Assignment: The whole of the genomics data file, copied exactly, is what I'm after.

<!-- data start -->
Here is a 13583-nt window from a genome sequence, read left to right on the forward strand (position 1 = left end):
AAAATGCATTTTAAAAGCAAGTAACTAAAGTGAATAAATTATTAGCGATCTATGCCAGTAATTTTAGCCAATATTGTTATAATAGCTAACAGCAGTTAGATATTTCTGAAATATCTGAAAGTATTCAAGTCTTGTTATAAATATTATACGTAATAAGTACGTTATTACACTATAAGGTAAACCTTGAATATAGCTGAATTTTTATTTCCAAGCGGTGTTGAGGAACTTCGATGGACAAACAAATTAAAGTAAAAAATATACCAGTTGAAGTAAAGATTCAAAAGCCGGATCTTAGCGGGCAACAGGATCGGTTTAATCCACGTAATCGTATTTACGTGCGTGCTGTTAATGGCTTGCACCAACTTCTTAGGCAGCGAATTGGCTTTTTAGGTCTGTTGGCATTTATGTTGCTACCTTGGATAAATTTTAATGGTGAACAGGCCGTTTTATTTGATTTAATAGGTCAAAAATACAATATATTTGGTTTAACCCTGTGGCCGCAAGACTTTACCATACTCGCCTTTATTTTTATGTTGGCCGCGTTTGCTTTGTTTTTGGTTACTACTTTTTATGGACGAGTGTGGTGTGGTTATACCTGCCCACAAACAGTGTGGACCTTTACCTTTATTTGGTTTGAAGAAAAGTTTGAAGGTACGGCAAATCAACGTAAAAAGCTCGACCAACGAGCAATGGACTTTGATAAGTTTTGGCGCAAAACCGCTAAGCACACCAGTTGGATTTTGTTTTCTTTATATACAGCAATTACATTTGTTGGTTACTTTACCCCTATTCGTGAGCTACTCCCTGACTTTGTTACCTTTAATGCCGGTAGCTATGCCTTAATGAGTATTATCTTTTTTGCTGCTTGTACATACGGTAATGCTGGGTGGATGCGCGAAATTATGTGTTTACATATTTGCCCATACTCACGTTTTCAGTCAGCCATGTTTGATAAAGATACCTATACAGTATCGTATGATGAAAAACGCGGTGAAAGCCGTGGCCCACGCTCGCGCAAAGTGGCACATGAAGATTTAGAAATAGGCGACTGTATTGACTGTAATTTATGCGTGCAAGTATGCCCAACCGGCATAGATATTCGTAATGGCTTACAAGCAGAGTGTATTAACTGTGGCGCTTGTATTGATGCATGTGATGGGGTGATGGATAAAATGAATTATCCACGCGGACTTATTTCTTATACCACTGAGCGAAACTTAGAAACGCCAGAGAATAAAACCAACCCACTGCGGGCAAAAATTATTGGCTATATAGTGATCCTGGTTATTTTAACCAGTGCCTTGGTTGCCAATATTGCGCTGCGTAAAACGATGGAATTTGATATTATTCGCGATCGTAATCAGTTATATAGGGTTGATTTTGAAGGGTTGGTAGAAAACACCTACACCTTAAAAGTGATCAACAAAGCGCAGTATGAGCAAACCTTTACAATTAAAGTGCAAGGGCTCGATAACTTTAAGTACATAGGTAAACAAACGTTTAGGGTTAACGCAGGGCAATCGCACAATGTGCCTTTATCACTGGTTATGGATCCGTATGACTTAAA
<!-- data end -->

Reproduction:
Here is a 13583-nt window from a genome sequence, read left to right on the forward strand (position 1 = left end):
AAAATGCATTTTAAAAGCAAGTAACTAAAGTGAATAAATTATTAGCGATCTATGCCAGTAATTTTAGCCAATATTGTTATAATAGCTAACAGCAGTTAGATATTTCTGAAATATCTGAAAGTATTCAAGTCTTGTTATAAATATTATACGTAATAAGTACGTTATTACACTATAAGGTAAACCTTGAATATAGCTGAATTTTTATTTCCAAGCGGTGTTGAGGAACTTCGATGGACAAACAAATTAAAGTAAAAAATATACCAGTTGAAGTAAAGATTCAAAAGCCGGATCTTAGCGGGCAACAGGATCGGTTTAATCCACGTAATCGTATTTACGTGCGTGCTGTTAATGGCTTGCACCAACTTCTTAGGCAGCGAATTGGCTTTTTAGGTCTGTTGGCATTTATGTTGCTACCTTGGATAAATTTTAATGGTGAACAGGCCGTTTTATTTGATTTAATAGGTCAAAAATACAATATATTTGGTTTAACCCTGTGGCCGCAAGACTTTACCATACTCGCCTTTATTTTTATGTTGGCCGCGTTTGCTTTGTTTTTGGTTACTACTTTTTATGGACGAGTGTGGTGTGGTTATACCTGCCCACAAACAGTGTGGACCTTTACCTTTATTTGGTTTGAAGAAAAGTTTGAAGGTACGGCAAATCAACGTAAAAAGCTCGACCAACGAGCAATGGACTTTGATAAGTTTTGGCGCAAAACCGCTAAGCACACCAGTTGGATTTTGTTTTCTTTATATACAGCAATTACATTTGTTGGTTACTTTACCCCTATTCGTGAGCTACTCCCTGACTTTGTTACCTTTAATGCCGGTAGCTATGCCTTAATGAGTATTATCTTTTTTGCTGCTTGTACATACGGTAATGCTGGGTGGATGCGCGAAATTATGTGTTTACATATTTGCCCATACTCACGTTTTCAGTCAGCCATGTTTGATAAAGATACCTATACAGTATCGTATGATGAAAAACGCGGTGAAAGCCGTGGCCCACGCTCGCGCAAAGTGGCACATGAAGATTTAGAAATAGGCGACTGTATTGACTGTAATTTATGCGTGCAAGTATGCCCAACCGGCATAGATATTCGTAATGGCTTACAAGCAGAGTGTATTAACTGTGGCGCTTGTATTGATGCATGTGATGGGGTGATGGATAAAATGAATTATCCACGCGGACTTATTTCTTATACCACTGAGCGAAACTTAGAAACGCCAGAGAATAAAACCAACCCACTGCGGGCAAAAATTATTGGCTATATAGTGATCCTGGTTATTTTAACCAGTGCCTTGGTTGCCAATATTGCGCTGCGTAAAACGATGGAATTTGATATTATTCGCGATCGTAATCAGTTATATAGGGTTGATTTTGAAGGGTTGGTAGAAAACACCTACACCTTAAAAGTGATCAACAAAGCGCAGTATGAGCAAACCTTTACAATTAAAGTGCAAGGGCTCGATAACTTTAAGTACATAGGTAAACAAACGTTTAGGGTTAACGCAGGGCAATCGCACAATGTGCCTTTATCACTGGTTATGGATCCGTATGACTTAAA